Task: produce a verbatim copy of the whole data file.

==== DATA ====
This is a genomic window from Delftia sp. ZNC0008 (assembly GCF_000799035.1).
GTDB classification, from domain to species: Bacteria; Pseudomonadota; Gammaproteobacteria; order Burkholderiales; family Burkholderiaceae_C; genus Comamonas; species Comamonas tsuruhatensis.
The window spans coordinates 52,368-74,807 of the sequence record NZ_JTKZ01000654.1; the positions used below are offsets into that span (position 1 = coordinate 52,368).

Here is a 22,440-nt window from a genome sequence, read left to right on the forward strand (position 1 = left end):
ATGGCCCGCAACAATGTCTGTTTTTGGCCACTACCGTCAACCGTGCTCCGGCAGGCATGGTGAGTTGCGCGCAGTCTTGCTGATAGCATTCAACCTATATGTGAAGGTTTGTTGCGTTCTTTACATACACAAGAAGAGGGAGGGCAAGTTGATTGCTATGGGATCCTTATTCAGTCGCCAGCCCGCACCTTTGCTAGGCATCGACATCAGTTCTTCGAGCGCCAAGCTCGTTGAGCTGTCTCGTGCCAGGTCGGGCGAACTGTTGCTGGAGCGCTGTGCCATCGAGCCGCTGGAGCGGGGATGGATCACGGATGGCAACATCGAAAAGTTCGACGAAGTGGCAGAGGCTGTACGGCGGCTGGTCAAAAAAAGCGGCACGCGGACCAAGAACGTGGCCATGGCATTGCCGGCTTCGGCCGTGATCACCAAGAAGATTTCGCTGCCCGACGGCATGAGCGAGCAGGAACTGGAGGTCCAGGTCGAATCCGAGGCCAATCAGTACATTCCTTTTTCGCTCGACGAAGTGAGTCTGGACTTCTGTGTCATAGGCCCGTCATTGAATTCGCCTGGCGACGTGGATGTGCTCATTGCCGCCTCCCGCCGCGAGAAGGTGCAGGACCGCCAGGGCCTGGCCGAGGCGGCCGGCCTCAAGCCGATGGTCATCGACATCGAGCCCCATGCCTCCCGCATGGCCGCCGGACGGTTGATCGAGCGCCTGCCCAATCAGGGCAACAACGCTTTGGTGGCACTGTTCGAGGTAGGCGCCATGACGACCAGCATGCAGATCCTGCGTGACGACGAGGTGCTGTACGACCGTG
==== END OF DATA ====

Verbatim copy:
This is a genomic window from Delftia sp. ZNC0008 (assembly GCF_000799035.1).
GTDB classification, from domain to species: Bacteria; Pseudomonadota; Gammaproteobacteria; order Burkholderiales; family Burkholderiaceae_C; genus Comamonas; species Comamonas tsuruhatensis.
The window spans coordinates 52,368-74,807 of the sequence record NZ_JTKZ01000654.1; the positions used below are offsets into that span (position 1 = coordinate 52,368).

Here is a 22,440-nt window from a genome sequence, read left to right on the forward strand (position 1 = left end):
ATGGCCCGCAACAATGTCTGTTTTTGGCCACTACCGTCAACCGTGCTCCGGCAGGCATGGTGAGTTGCGCGCAGTCTTGCTGATAGCATTCAACCTATATGTGAAGGTTTGTTGCGTTCTTTACATACACAAGAAGAGGGAGGGCAAGTTGATTGCTATGGGATCCTTATTCAGTCGCCAGCCCGCACCTTTGCTAGGCATCGACATCAGTTCTTCGAGCGCCAAGCTCGTTGAGCTGTCTCGTGCCAGGTCGGGCGAACTGTTGCTGGAGCGCTGTGCCATCGAGCCGCTGGAGCGGGGATGGATCACGGATGGCAACATCGAAAAGTTCGACGAAGTGGCAGAGGCTGTACGGCGGCTGGTCAAAAAAAGCGGCACGCGGACCAAGAACGTGGCCATGGCATTGCCGGCTTCGGCCGTGATCACCAAGAAGATTTCGCTGCCCGACGGCATGAGCGAGCAGGAACTGGAGGTCCAGGTCGAATCCGAGGCCAATCAGTACATTCCTTTTTCGCTCGACGAAGTGAGTCTGGACTTCTGTGTCATAGGCCCGTCATTGAATTCGCCTGGCGACGTGGATGTGCTCATTGCCGCCTCCCGCCGCGAGAAGGTGCAGGACCGCCAGGGCCTGGCCGAGGCGGCCGGCCTCAAGCCGATGGTCATCGACATCGAGCCCCATGCCTCCCGCATGGCCGCCGGACGGTTGATCGAGCGCCTGCCCAATCAGGGCAACAACGCTTTGGTGGCACTGTTCGAGGTAGGCGCCATGACGACCAGCATGCAGATCCTGCGTGACGACGAGGTGCTGTACGACCGTG